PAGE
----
Jobs rebound to all-time high in Ga., pre-pandemic level in S.C.

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Published: Sep. 15, 2022 at 12:00 PM EDT
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AUGUSTA, Ga. - Employment stats are looking good on both sides of the Savannah River, with job numbers at an all-time high in Georgia and surpassing pre-pandemic levels in South Carolina.

In Georgia

Georgia’s unemployment rate was 2.8 percent for the second consecutive month in Augusta while job numbers reached another all-time high, increasing almost 16,000 from July, officials said Thursday.

Georgia’s unemployment rate was nine-tenths of a percent lower than the national August 2022 unemployment rate of 3.7 percent.

Job numbers increased 15,800 from July to August to an all-time high of 4.82 million. Job gains included opportunities in these sectors: educational services, 3,200; professional, scientific and technical services, 3,000; specialty trade contractors, 2,200; local government, 1,700; durable goods manufacturing, 1,200; transportation and warehousing, 1,000; and health care, 1,000.

Job numbers were at an all-time high in trade and transportation, 1.02 million, including the retail trade, wholesale trade and transportation and warehousing sectors; in professional and business services, 790,700, including the professional, scientific and technical services sectors; and in education and health services, 634,300, including the health care and social assistance sectors.

The sectors with the most over-the-year job gains included accommodation and food services, 32,700; professional, scientific and technical services, 23,400; administrative and support services, 23,000; transportation and warehousing, 20,200; retail trade, 19,800; health care and social assistance, 19,400; and wholesale trade, 15,400.

For the first time this year, Georgia saw a drop in the number of employed residents of 6,256 to 5.13 million in August. The labor force was down 6,784 for the second consecutive month to 5,278,905. The number of unemployed was down 528 to 149,650, the lowest figure since January 2001′s number of 147,077.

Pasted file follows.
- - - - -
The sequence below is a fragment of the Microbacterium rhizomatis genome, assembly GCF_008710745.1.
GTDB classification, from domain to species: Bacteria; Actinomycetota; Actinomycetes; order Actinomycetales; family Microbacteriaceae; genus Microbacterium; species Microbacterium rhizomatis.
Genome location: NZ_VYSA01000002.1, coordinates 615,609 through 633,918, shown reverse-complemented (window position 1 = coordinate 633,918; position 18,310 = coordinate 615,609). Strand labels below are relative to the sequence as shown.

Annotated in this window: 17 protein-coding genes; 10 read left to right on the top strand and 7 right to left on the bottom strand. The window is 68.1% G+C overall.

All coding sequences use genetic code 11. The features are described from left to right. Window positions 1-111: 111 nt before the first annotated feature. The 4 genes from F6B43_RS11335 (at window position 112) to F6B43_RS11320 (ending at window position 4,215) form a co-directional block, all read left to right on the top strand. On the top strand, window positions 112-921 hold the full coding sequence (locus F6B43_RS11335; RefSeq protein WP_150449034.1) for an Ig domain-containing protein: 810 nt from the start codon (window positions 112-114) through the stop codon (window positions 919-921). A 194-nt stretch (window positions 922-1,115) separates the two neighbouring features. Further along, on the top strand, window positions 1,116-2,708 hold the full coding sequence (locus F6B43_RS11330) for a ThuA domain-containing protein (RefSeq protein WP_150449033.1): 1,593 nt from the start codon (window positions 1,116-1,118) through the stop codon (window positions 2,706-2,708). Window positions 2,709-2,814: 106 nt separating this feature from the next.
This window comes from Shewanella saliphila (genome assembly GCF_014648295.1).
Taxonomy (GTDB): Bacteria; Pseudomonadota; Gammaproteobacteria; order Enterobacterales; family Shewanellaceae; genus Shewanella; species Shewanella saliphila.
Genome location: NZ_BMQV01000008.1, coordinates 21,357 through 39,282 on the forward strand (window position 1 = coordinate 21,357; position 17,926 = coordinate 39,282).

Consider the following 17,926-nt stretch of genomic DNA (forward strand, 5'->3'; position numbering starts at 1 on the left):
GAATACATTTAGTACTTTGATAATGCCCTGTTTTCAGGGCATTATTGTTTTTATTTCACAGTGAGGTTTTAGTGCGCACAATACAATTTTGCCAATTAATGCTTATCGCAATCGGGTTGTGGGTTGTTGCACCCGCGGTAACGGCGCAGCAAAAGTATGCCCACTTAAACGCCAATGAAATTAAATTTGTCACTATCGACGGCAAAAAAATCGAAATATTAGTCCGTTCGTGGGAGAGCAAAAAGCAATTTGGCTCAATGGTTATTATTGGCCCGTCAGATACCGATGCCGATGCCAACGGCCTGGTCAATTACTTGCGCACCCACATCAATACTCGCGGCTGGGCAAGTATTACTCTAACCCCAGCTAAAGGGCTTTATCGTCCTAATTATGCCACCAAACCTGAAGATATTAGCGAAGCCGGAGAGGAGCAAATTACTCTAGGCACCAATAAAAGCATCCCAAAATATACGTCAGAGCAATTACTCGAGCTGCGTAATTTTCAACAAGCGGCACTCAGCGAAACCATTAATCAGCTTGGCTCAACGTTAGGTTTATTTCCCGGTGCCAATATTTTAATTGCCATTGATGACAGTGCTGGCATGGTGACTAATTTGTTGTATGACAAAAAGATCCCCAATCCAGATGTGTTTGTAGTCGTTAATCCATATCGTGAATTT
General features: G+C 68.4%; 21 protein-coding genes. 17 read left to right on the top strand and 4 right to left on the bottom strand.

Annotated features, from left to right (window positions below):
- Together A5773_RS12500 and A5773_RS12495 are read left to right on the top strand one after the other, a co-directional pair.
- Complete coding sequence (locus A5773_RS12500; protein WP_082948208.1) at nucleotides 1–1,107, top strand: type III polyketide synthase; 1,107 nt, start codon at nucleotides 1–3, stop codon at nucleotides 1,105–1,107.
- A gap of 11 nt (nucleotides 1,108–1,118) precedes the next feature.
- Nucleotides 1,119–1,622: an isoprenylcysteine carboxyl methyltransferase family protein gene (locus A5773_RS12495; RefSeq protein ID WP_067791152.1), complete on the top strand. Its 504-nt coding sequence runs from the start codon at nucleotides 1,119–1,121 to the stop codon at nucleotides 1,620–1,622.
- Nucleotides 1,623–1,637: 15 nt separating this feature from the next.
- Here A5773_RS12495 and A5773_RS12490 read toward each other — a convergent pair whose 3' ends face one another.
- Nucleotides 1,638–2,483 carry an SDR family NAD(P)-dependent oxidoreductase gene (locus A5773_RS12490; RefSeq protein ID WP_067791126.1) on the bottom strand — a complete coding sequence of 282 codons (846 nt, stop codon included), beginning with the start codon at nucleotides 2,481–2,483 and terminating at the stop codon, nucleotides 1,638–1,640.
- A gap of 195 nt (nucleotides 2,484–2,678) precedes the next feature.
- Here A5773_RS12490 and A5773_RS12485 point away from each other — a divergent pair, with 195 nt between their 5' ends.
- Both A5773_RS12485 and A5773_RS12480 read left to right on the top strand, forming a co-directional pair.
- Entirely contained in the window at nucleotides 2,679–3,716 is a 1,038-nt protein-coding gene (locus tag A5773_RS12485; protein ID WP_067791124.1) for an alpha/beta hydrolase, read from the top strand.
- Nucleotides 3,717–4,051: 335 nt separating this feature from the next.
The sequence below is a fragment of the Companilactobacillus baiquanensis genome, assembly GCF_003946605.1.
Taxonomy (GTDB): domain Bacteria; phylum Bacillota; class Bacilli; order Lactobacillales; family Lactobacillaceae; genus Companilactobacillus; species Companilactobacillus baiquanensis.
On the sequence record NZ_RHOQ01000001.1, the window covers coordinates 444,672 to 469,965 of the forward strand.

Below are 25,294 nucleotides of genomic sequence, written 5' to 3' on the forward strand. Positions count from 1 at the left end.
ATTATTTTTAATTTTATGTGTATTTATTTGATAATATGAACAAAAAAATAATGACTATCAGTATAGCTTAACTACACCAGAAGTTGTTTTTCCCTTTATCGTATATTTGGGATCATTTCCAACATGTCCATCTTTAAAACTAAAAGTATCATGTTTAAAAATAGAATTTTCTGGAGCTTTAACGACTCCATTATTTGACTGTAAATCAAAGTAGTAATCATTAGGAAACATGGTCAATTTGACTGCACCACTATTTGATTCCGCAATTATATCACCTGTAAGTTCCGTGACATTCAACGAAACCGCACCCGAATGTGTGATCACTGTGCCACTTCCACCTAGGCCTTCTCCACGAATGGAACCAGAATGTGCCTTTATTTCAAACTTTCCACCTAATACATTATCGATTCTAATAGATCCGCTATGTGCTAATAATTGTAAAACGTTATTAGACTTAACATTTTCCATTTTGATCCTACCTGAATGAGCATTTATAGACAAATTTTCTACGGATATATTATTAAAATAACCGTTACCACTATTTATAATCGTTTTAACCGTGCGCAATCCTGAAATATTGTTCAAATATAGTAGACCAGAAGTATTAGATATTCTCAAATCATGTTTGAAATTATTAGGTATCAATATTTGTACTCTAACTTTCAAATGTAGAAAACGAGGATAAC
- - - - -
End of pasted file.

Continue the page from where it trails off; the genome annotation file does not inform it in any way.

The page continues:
Employers with over 1,000 job postings included Amazon, 2,000, Emory Healthcare, 1,400, Walmart, 1,200, Elevance Health, 1,200, Emory University, 1,000, and Home Depot, 1,000. 

In South Carolina

The South Carolina Department of Employment and Workforce says small businesses are leading the economic recovery from COVID-19 in the state.

The agency says jobs statewide were up in the first quarter, rising to 2.13 million compared to the pre-pandemic 2.11 million of 2020. This information does not include self-employed contract workers, federal employees, or people in exempt industries that do not pay unemployment taxes to the state.

Average weekly wages for workers increased by 13% from $921 to $1,042. the agency said.

Recovery was propelled in large measure by small businesses, the agency said; the number of establishments statewide shot up 15 percent over two years, from 142,721 to 164,390.

Across the state’s 46 counties, 17 have more workers than 2020, and 29 have fewer. The largest increases were in Greenville, 4,886, and Lexington with 3,914. Richland County saw the largest decline in workers, losing 3,487.

“These new figures confirm that the economic recovery from the COVID-19 pandemic has been uneven but robust,” said Dr. Bryan Grady, labor market information director at the agency.

“While prior recessions required years of recovery to regain the jobs lost, both in South Carolina and nationally, that has not the case this time,” Grady said.

The data was reported on 20 economic sectors. Half saw an increase in jobs and half saw a decrease compared to 2020. The largest growth sectors were professional, scientific, technical services, transportation and warehousing.

The areas with the most job decreases were the accommodation and food service industries. The agency said this is in part because they’ve struggled to hire the workers needed to return to pre-pandemic numbers. Officials said all job sectors have seen a wage increase compared to 2020.

“Employers are hiring South Carolinians at a rapid pace, but we know that, as a state, we can always do better,” said Dan Ellzey, executive director at the agency.